Keeper of a Mother's Dreams
- Friday, January 27, 2006
My belly swollen with child number 3, I sat amidst dirty laundry piles and wondered what happened to my dreams. While being a stay-at-home mom had always been on the list of plans for my life, I'd thought I could do it all. As a college student, dreaming of my future, I'd worked it out. I'd teach elementary school for a few years (which I did), get married and have children (check), and then, while staying at home with my kids, I'd craft a great American novel during naptime.
Staring at all those laundry piles, tired from the demands of pregnancy, I realized nobody ever told me that naptime meant the sleep-deprived mom would either force herself through a list of undone chores, or fall exhausted into bed herself! My idealistic goals for my life seemed to dance in front of my eyes, laughing at my naiveté. To become a writer while staying at home with my children seemed an unrealistic daydream.
And now on top of that, my husband wanted me to homeschool our children. Though we'd planned to homeschool since the early days of our engagement, at that moment the sacrifice seemed to great. Our oldest was ready to start kindergarten and the reality of sixteen years of hard work loomed before me.
I'd told my husband we needed to rethink our plan, that I could barely keep up with the children's needs and didn't know how I could homeschool on top of a new baby. I suggested we check other options. These concerns were all real, but in my heart of hearts, much of my struggle to begin homeschooling was an unwillingness to continue to sacrifice my dreams. I had now lived the reality of motherhood and wondered if I could really take another step into my children's world. Six hours of alone time each weekday while my children attended school away from home enticed me. I imagined quiet days--hours when I could release my creative muse and embrace my dreams.
I'd been playing with writing. Poetry and articles for women's magazines sat untouched on my computer. I believed owning a printer might give me the tool I needed to start submitting my work. Knowing we couldn't afford to buy one, I'd been asking God to supply it.
But now, it felt like a choice. Send my daughter to school, and when her brothers were old enough to join her, I could write. Or, keep her home and put my life off for another sixteen years.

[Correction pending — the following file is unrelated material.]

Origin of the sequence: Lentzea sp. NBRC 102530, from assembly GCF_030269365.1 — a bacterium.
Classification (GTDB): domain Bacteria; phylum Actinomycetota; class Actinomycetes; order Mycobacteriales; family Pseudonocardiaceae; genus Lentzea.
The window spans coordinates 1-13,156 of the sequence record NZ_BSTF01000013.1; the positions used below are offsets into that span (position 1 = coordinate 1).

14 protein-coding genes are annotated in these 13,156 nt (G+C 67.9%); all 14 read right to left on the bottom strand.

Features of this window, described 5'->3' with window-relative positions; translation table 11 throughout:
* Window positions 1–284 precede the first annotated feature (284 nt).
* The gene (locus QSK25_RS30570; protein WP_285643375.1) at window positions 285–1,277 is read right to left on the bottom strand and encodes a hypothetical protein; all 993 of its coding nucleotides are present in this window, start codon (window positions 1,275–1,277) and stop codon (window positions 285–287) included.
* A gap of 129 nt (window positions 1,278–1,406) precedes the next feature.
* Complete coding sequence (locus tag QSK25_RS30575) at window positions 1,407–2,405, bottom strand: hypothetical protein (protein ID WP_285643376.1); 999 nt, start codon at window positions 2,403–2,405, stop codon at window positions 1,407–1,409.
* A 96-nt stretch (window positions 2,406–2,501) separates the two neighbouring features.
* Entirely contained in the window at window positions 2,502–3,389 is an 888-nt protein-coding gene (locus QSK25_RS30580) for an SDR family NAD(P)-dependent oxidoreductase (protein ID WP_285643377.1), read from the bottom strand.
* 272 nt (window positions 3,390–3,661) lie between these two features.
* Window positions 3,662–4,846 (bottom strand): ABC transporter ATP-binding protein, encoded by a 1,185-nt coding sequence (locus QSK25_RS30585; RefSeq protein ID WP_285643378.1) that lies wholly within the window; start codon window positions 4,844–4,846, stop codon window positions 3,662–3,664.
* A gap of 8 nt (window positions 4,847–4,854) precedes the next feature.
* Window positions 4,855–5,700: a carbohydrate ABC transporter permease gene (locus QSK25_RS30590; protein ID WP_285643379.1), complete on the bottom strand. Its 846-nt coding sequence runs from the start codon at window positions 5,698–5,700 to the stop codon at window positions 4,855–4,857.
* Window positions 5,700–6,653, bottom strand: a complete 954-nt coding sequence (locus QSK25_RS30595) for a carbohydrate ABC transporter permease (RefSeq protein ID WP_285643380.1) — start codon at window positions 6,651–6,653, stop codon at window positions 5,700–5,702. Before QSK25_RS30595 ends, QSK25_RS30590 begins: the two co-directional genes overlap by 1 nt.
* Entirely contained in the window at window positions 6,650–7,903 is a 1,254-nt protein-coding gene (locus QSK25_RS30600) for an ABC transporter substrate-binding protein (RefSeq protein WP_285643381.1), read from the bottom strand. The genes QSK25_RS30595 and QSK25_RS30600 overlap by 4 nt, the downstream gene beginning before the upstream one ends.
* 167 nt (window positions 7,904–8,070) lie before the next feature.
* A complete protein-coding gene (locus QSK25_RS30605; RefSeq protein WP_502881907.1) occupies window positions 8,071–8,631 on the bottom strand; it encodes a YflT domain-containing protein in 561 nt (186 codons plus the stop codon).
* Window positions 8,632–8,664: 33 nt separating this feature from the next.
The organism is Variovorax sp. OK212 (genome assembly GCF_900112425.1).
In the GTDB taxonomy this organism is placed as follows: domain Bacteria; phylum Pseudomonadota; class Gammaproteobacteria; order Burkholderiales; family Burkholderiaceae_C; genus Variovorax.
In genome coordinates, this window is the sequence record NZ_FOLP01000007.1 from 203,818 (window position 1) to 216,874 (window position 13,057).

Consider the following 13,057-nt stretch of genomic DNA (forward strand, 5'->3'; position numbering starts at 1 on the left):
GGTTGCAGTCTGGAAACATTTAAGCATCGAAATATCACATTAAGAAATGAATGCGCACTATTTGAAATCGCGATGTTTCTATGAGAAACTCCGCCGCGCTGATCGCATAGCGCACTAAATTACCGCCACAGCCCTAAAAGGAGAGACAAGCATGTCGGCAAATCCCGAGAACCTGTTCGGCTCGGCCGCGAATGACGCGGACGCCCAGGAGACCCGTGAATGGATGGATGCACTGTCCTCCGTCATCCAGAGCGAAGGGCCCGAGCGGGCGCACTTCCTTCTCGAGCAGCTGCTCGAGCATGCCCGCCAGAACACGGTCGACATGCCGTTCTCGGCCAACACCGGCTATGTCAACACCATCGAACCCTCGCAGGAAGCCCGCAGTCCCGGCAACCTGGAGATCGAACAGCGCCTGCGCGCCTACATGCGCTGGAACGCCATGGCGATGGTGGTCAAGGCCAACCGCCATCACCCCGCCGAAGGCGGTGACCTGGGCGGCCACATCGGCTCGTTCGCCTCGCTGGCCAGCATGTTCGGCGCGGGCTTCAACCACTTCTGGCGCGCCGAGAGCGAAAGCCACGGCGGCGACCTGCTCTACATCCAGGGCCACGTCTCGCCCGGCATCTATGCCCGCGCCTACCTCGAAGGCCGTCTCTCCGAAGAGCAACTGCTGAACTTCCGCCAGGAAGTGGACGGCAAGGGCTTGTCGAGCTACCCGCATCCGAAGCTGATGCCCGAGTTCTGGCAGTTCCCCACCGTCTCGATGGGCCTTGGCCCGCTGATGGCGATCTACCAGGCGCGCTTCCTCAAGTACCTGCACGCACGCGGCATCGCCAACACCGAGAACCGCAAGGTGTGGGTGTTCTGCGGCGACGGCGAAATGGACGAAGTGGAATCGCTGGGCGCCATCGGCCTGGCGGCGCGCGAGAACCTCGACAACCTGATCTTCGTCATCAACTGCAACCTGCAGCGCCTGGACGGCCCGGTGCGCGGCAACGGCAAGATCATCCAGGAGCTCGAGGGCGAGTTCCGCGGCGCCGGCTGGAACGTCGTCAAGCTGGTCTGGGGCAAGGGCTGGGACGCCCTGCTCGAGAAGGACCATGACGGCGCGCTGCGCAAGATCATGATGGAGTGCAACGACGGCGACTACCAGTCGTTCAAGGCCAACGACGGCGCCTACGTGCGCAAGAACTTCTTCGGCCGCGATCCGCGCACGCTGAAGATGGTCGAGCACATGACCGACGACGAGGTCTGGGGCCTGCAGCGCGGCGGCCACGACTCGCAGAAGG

For a while, my husband was unbending. He was convinced homeschooling was the best choice for our children and that I could handle it. Finally, after listening to my woes, he suggested we begin to examine other options. In that moment, I knew the issue was really about obedience. Could I let go of my dreams and obey what I'd always known God had called me to do with my children? Or would I push away the Father's prompting and chase after my own agenda?
I quietly admitted to my husband what I'd known all along. The Lord wanted us to homeschool our children and I needed to follow His direction.
About this time, the washing machine broke down. The dirty laundry piles multiplied and shoving aside any writing dreams I prayed fervently for a washer. I'll never forget where I was when the call came. I sat on the bottom step of our stairs, looking at all the laundry that needed to be washed. A friend said me she had something she felt the Lord had told her to give me. I was sure it was a washing machine.
It was a printer.
I hung up the phone and fiddled with another laundry pile, processing what had just happened. I felt the Lord whisper, "I know your dreams don't end in laundry piles. I gave you those dreams." It was as if the Lord was showing me that as I followed Him in obedience and homeschooled my children, He was going to take care of the rest.
For the next several years I wrote very little, other than in my journal and annual holiday letter. Another little boy came quickly on the heels of the baby I'd been carrying when I decided to homeschool. I was thrust again into a world of diapers, sleepless nights, and bath time. Somehow, the older two children learned to read, write, add and subtract, while I nursed little ones. It all seems rather miraculous looking back--that school happened in our house as babies were nurtured and toddlers chased. Eventually, everyone was potty-trained, dressing himself, and tying his shoes.
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